In 1958, her biggest pop-music hit, “I Loves You, Porgy,” from the Gershwin musical Porgy & Bess, was released by Bethlehem Records. It climbed into the Top 20 on the Billboard Magazine charts, which led to a contract with a bigger label and more visibility as a performer and recording artist.

Although she never had another Top 40 hit, Simone recorded dozens of albums and became a popular performer, as well as an increasingly active participant in the civil rights struggles of the ‘60s and ‘70s. Her albums and live shows drew from a variety of sources, including blues, R&B, gospel, jazz, and the classical music that had begun captivating her as a child.

In 2003, Simone died of cancer in her adopted country of France, where she had been living and working for the preceding decade. Her final studio album, A Single Woman, had been released by Elektra Records 10 years earlier.

Along the way, she wrote and/or popularized a number of songs, including “Feeling Good,” “Don’t Let Me Be Misunderstood, “My Baby Just Cares for Me,” and “I Put A Spell on You.” Simmons feels that those last two numbers are especially important to have in the tribute concert, for which she’ll be backed by Jazz Depot stalwarts Steven Schrag on piano, Jordan Hehl on bass, and Nicholas Foster on drums.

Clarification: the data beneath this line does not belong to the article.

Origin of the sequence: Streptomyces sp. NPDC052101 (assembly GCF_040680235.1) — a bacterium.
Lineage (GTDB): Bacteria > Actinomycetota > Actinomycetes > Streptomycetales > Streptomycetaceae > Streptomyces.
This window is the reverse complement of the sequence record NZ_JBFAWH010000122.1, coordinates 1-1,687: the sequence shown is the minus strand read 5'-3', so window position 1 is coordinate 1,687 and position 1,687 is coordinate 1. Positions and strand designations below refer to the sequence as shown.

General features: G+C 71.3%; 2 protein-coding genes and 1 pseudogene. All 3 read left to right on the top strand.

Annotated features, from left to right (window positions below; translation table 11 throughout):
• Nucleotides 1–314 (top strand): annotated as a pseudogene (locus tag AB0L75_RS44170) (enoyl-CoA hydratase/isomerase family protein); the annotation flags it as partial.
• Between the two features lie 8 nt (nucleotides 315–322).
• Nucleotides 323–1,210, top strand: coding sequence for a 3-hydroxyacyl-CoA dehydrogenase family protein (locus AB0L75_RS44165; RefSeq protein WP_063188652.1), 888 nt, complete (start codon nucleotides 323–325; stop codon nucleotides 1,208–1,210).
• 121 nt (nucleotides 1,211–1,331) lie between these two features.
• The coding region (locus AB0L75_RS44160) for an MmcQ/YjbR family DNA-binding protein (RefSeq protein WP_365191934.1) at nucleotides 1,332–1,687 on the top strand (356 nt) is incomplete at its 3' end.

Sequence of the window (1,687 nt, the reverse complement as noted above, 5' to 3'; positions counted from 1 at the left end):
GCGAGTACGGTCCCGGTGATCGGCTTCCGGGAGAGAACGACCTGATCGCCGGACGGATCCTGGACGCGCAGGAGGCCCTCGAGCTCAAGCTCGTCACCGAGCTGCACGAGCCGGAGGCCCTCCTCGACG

“Whenever I say `Nina Simone,’ people always come back with, `My Baby Just Cares for Me,’” says Simmons. “So I’m going to have to do that one, and `I Put A Spell on You,’ which is so identified with her.

“The show will have a chronological structure,” she adds. “We’ll start out with classical jazz tunes, telling a little bit about her as we go, then songs from the civil rights era, and finish with more of her pop tunes, which came later in her life – they were pop songs, but she always put her own spin on them. I’m going to let Steven and the boys do a couple of musical numbers of hers, too, because she was such a wonderful pianist.”

The Very Best of Nina Simone

The Very Best of Nina Simone (Photo credit: Wikipedia)

Of course, Simone was a wonderful singer as well, with a distinctive, low-register voice. That’s something the producer and star of Sunday’s show not only appreciates, but also welcomes.

“Nina Simone is very much a contralto, and that’s nice,” says Simmons. “Her songs are nice and comfortable for me to sing.”

The Nina Simone Tribute Concert is set to begin at 5:00 p.m. Sunday, March 17, at the Oklahoma Jazz Hall of Fame, located in downtown Tulsa’s Jazz Depot, 111 E. First Street.  Tickets can be purchased at the Depot or by calling Bettie Downing at 918-281-8609. General admission is $15, reserved table seating $20. Seniors and Jazz Hall members are admitted for $10, and high school and junior high students for $5.  Refreshments will be available for purchase.

The performance is a part of the Jazz Hall’s Spring Concert Series.
The Oklahoma Jazz Hall of Fame is a 501(c)(3) non-profit cultural and educational organization, with a mission to inspire creativity and improve the quality of life for all Oklahomans through preservation, education, and performance of jazz, our uniquely American art form.